Vatican Bars Former Catholic Priest in Lynn from Active Ministry; Had Been Accused of Sexual Abuse in 2012

By Travis Andersen
Boston Globe
September 10, 2020

A former longtime priest at a Catholic church in Lynn who’d been accused in 2012 of sexually abusing a child has been banned from exercising “any public ministry” and sentenced by church authorities to a life of prayer and penance, according to the Roman Catholic Archdiocese of Boston.

In a statement, the archdiocese identified the priest as Rev. James E. Gaudreau and said he’s “not permitted to exercise any public ministry, including not being allowed to celebrate public Mass. He may not provide spiritual direction, may not wear clerical attire and cannot function in any manner as a priest. He is to live in contemplation of his sins and pray for all of those affected by his conduct.”

The allegations against Gaudreau had surfaced in 2012, when the cleric was accused of molesting a child in 2006. But the following year, the Essex district attorney’s office declined to file criminal charges.

Gaudreau had said in a statement shortly after that decision that his “conscience was always clear.” He said he "knew that I was innocent of any wrongdoing. I was also confident that, in time, I would be thoroughly exonerated.”

The district attorney’s office didn’t comment at the time on the reason for declining to file charges. The archdiocese continued its own probe.

On Thursday, Terry Donilon, a spokesman for the Boston archdiocese, said Gaudreau’s case was ultimately heard and adjudicated by the Diocese of Brooklyn. The Vatican decides where such cases will be heard for a variety of reasons such as conflicts of interest or caseloads, Donilon said.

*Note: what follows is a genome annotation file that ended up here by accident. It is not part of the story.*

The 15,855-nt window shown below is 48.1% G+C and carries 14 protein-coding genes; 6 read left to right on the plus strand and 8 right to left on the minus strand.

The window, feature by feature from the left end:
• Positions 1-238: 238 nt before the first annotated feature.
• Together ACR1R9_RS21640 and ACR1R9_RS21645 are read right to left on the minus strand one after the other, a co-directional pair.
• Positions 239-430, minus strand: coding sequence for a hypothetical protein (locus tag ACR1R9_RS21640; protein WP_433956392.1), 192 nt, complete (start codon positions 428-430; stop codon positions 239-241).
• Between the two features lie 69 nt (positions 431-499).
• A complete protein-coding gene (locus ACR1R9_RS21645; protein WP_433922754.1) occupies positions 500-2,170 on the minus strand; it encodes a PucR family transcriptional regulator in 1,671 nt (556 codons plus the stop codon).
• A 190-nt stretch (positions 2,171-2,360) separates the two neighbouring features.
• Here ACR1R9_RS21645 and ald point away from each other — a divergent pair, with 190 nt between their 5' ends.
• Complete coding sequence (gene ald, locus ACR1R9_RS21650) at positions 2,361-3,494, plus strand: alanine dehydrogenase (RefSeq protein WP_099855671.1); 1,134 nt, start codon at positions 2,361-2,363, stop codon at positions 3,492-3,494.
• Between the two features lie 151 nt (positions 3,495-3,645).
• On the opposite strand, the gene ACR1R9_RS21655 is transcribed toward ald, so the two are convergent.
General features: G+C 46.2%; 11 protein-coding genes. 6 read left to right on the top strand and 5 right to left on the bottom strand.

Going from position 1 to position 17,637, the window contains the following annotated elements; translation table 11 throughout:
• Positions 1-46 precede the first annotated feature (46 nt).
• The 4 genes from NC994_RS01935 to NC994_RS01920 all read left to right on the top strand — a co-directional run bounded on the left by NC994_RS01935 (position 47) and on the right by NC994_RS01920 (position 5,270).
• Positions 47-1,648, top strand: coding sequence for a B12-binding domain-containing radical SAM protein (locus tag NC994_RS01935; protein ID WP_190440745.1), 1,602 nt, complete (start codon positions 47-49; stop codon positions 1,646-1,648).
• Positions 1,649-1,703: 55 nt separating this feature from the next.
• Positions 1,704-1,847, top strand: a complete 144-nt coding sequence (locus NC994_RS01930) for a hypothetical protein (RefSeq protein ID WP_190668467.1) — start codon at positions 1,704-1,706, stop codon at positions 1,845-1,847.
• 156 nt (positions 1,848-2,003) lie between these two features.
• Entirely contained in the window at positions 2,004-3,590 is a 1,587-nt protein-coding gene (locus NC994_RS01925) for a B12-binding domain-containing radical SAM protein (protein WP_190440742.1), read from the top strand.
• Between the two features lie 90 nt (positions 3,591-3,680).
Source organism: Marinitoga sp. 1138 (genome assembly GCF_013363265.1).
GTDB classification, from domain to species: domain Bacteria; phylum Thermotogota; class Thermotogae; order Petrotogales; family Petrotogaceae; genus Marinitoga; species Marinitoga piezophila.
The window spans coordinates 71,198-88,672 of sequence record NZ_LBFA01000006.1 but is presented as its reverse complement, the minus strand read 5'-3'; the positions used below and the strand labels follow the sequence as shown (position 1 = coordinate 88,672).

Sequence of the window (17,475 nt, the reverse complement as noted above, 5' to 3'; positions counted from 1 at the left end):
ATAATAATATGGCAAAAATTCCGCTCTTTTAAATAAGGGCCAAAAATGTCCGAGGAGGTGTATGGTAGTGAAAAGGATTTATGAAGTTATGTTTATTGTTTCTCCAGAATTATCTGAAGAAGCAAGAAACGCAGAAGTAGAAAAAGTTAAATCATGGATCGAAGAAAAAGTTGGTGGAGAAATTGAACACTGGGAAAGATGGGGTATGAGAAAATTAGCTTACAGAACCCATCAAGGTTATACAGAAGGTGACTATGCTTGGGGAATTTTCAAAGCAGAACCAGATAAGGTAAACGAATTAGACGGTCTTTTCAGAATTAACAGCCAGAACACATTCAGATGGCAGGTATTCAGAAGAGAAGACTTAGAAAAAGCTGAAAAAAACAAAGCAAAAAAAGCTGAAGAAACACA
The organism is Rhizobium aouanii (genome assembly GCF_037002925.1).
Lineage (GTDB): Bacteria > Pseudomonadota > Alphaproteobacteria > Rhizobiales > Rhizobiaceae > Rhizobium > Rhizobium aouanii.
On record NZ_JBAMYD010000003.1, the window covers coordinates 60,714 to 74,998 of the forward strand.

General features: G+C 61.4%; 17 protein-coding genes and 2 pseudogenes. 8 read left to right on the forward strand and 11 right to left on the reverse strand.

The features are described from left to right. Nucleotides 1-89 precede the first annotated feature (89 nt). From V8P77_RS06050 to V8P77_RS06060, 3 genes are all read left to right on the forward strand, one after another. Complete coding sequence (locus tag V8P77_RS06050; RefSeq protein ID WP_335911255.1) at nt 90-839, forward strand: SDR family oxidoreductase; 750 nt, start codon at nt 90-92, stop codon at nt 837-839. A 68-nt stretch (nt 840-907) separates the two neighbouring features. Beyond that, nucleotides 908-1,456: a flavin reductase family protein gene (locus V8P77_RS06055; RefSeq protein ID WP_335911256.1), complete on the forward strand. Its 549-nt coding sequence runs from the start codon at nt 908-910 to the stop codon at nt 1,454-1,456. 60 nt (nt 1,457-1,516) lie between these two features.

He wrote in an email that Gaudreau’s appeal was “heard and denied by the Vatican Dicastery of the Congregation of the Doctrine of the Faith who oversee sexual abuse of minor matters.”

According to the archdiocese’s statement, he was “found guilty of child abuse [by the Brooklyn diocese] and his sentence has been affirmed by the Vatican to live a life of Prayer and Penance.”

Gaudreau, who’s in his 70s, arrived at Saint Joseph Parish in Lynn in 1984 as the Spanish apostolate for the Lynn area and became the church’s pastor in 1993, officials have said. He was placed on leave in September 2012.

"I thank God and His Blessed Mother for this day of deliverance, and I thank all those parishioners of St. Joseph’s Parish and others who stood by me and prayed for me during this long ordeal,” Gaudreau said in his 2013 statement after prosecutors opted against charging him.

But the Boston archdiocese, citing the US Conference of Catholic Bishops, said in Thursday’s statement that since Gaudreau was found guilty by church authorities, “he is forbidden from all public ministry and from otherwise presenting himself as a priest. He is expected to dedicate his life to praying for victims and repenting of his past offenses. In this way, the Church seeks even here to prevent any future abuse and to repair the injustice that has already taken place.”

Cardinal Sean O’Malley, leader of the Boston archdiocese, encourages anyone needing pastoral assistance or support to contact the Archdiocese’s Office of Pastoral Support and Outreach by calling 617-746-5985, the statement said. The office provides resources to victims including counseling.








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